Critical/Research Questions

Hi Everyone,

Please list your topics and discuss them in the blog below.

Go and have some fun!

Here is the link to What Works Clearinghouse that will help you begin to dig in to your topic.

Here is and article by Lynn and Doug Fuchs that describes all the required components of a research article: How_To_Write_Up_a_Research_Report_-_Fuchs

41 Responses to Critical/Research Questions

  1. Erika Lincango says:

    I want to focus my research topic on cooperative games for team building and collaborative critical thinking with a focus on Math, Writing and Spanish. I would like to use games as tools for engagement. I feel students are motivated to listen when they can use the skills in a way that is relevant to them. Plus, I believe that cultivating students ludic spirit is beneficial for everybody’s mental health and well being. Therefore, I would like encourage within my classroom students collaborative work. They learn what it means to be supportive and a dependable teammate.

  2. Hailey Brown says:

    I am still working on narrowing down my topic but I do have some ideas. My main interest is in using experiential learning (or inquiry-based learning) in science classrooms. I would like to explore whether that type of teaching style helps students develop better scientific reasoning skills, retain big-picture concepts, and/or increase engagement and interest in science.

    I have noticed a lot of negativity regarding science classes for middle/high schoolers and wonder if doing more experiential activities could peak student interest in the subject, and thus be more apt to engage in the material and gain a higher level of understanding. Thinking back to when I was in middle and high school, the lessons that still stick in my head are ones where we had to build something or solve a problem or do an experiment.

  3. Patrick Hester says:

    These are some really great ideas everyone has come up with. I have a few ideas I’m kicking around. I’d like to focus somewhere in the classroom management realm. I also have been looking into curriculum development in regards to content. However, there is a lot of research on classroom management and it’s something that every teacher can relate to. I also want my skill and knowledge acquired on my subject to be marketable to a future employer. I want to look into which classroom management strategies work best at different grades. Are there strategies proven to work better with students that have learning disabilities? What are the socioeconomic influences on classroom management success? I still have a lot of narrowing down to do. I would be very interesting in sharing ideas and resources if anyone else is doing research in the same area.

  4. MacKenzie Cope says:

    Having no experience as a teacher in a classroom setting, there are soooo many things that have come to mind as good research topics these first few weeks but I think given my background that I bring from my time in social services, I want to research this idea of school involvement in a concept that has recently been identified as the “2 Gen Approach” (from Colorado). It is all about how key stakeholders provide wrap around services to a family within the community. All too often I feel like there is a lack of communication between education and community organizations and I want to research how we (the education sector) can better collaborate with other key stakeholders. I feel like this is an integrate part of helping students be successful and I don’t see it happening enough. In looking at the research so far, I have found some information on how education is formed using input from community and parents but I haven’t been able to find a whole lot of information on exactly what I am looking at so WISH ME LUCK! 🙂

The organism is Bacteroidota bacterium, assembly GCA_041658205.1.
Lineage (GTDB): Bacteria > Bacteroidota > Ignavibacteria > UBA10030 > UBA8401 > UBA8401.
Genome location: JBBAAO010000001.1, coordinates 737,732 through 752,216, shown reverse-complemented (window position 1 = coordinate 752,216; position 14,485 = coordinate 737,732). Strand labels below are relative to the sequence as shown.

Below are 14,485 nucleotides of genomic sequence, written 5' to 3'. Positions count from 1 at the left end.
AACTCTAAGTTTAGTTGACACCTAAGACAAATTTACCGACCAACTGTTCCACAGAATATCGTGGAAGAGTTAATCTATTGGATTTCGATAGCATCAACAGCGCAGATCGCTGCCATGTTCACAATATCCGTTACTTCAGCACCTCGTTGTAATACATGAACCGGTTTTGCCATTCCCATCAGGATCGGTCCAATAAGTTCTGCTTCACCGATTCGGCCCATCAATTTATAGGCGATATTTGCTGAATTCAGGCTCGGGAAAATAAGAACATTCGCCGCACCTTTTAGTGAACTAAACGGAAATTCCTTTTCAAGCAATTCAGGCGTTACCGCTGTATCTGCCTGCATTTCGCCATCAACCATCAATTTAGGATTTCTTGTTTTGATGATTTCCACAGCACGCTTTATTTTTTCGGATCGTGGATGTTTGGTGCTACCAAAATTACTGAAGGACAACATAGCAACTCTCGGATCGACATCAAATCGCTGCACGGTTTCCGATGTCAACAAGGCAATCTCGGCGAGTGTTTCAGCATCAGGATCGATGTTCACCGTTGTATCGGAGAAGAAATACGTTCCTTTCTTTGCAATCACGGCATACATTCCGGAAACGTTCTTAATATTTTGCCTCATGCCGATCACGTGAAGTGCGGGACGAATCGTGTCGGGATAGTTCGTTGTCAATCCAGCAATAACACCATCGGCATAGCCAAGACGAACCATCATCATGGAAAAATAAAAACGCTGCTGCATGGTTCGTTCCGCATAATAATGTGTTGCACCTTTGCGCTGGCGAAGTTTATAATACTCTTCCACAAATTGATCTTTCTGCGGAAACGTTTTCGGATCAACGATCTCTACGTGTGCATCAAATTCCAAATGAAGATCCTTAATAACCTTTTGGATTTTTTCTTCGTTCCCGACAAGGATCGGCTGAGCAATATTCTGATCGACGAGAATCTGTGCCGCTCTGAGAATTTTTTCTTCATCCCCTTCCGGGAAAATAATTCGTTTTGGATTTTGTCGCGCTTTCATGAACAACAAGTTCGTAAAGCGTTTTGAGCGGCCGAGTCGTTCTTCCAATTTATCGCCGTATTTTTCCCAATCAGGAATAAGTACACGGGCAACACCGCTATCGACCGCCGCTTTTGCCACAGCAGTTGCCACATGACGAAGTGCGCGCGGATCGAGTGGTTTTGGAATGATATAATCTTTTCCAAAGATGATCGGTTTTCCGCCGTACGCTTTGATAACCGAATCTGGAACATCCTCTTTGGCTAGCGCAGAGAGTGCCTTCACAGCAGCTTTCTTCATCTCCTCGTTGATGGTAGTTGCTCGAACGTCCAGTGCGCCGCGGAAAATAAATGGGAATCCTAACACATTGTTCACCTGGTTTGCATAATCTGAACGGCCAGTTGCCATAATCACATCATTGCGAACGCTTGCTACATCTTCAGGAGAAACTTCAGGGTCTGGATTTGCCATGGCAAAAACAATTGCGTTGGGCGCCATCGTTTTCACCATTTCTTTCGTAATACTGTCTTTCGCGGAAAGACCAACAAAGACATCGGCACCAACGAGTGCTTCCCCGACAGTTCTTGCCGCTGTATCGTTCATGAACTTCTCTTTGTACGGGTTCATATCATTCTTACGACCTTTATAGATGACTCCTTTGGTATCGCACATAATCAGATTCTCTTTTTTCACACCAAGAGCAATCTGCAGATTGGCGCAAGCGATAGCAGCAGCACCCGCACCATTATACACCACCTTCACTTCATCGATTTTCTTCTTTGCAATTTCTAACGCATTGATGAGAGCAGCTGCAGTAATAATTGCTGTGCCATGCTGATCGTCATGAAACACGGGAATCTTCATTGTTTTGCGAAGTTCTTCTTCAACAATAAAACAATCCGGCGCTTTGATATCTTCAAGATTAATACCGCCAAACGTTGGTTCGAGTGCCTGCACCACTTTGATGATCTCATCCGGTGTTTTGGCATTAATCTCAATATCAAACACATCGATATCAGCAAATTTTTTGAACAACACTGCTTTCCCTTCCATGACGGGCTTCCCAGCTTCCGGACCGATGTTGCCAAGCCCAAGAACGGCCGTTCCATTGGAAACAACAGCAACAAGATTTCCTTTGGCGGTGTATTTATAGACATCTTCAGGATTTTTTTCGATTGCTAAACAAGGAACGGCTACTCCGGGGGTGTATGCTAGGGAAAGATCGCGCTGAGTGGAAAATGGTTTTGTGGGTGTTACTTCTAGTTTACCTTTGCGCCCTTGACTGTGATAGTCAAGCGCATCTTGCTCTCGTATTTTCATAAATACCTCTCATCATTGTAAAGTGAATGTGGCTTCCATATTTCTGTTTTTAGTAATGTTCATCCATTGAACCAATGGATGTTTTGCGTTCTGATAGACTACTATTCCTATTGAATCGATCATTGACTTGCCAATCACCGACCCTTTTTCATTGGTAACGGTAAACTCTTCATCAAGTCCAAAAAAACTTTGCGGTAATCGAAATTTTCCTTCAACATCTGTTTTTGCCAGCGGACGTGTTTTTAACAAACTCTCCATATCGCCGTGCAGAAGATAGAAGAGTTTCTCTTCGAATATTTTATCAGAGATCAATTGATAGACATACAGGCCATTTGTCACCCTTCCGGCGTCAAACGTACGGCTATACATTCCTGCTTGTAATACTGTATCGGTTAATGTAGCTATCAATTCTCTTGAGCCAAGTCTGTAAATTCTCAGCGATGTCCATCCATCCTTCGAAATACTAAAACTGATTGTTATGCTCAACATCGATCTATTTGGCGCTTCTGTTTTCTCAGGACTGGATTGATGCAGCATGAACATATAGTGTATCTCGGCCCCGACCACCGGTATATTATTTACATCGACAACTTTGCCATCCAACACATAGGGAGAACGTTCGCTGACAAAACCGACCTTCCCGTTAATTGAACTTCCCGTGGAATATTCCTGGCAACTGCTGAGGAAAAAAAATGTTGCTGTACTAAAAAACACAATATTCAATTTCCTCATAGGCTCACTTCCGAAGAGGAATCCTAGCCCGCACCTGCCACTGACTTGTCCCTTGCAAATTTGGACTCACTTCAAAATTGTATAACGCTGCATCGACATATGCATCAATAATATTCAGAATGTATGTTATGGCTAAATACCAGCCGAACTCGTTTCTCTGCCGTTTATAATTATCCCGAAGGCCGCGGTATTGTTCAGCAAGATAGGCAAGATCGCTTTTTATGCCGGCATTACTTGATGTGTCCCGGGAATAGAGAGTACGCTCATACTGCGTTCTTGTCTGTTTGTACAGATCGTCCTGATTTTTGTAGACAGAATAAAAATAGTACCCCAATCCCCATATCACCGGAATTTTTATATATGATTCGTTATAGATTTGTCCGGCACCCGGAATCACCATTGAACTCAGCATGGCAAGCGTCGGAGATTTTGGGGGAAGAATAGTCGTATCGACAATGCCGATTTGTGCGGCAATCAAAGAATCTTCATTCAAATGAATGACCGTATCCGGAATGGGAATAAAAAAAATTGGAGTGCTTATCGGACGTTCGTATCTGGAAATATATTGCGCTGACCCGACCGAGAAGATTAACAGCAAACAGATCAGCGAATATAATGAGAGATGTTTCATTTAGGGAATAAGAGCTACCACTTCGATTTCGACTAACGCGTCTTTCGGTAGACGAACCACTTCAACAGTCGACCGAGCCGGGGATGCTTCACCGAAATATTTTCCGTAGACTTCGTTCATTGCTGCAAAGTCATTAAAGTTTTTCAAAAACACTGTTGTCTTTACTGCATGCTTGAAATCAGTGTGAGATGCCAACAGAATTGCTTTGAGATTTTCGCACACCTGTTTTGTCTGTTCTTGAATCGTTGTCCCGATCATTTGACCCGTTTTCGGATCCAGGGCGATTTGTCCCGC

• Patrick Hester says:

      Good luck! Seems like you’re on the right path. Haven’t heard of the “2 Gen Approach”, thanks for bringing it to our attention.

    • Tara Sloan says:

      Hi MacKenzie! Great topic! Definitely close to my heart having just come from working at United Way. Check out the Family Resource Centers that are operating in schools here in Lane County. They are a way to connect families with local resources and provide support. I think they are really taking root and have a lot of potentials to be even stronger.

      • MacKenzie Cope says:

        I was hoping that there would be a lot on this and there is BUT its all qualitative.. Having a hard time finding what I need, I’m going to start looking into my other area of interest, math! I am interested in why some students are so quick to hate math and if there is any correlation to a students lack of interest in the subject, how it is presented by their teachers, and how their parents perceive math as a whole. Hopefully this is easier to find information on!

  5. Brooke Berman says:

    I am interested in researching practicing gratitude in a classroom. My question is: Will cultivating gratitude in a classroom improve the culture and overall well-being of students?
    It has been said that gratitude has a vast amount of benefits to schools, if adequately incorporated into the classroom. A number of studies have shown that gratitude can increase optimism, decrease negative feelings, enhance school connectedness, and improve attitudes towards school and learning. I want to research, examine, and learn effective ways to use gratitude in a classroom setting to positively influence the way students interact and behave. Since I am interesting in teaching primary elementary (K-2), this age group will be my main focus of study.

  6. Michaela Wasson says:

    I am interested in researching the downsides of using technology in the classroom. Looking at the reading I’ve done so far, there are already many, including decreased social interaction, increased cyberbullying and a lack of equal access to technology for assigned homework. Of course this also comes with all the oft-cited health issues of a screen-addicted generation. I have an enormous amount of work to do in narrowing this subject down but I think what I’ve been wondering about the most is the effect of too much screen time on a child’s reading level.

  7. Chelsea Hamar says: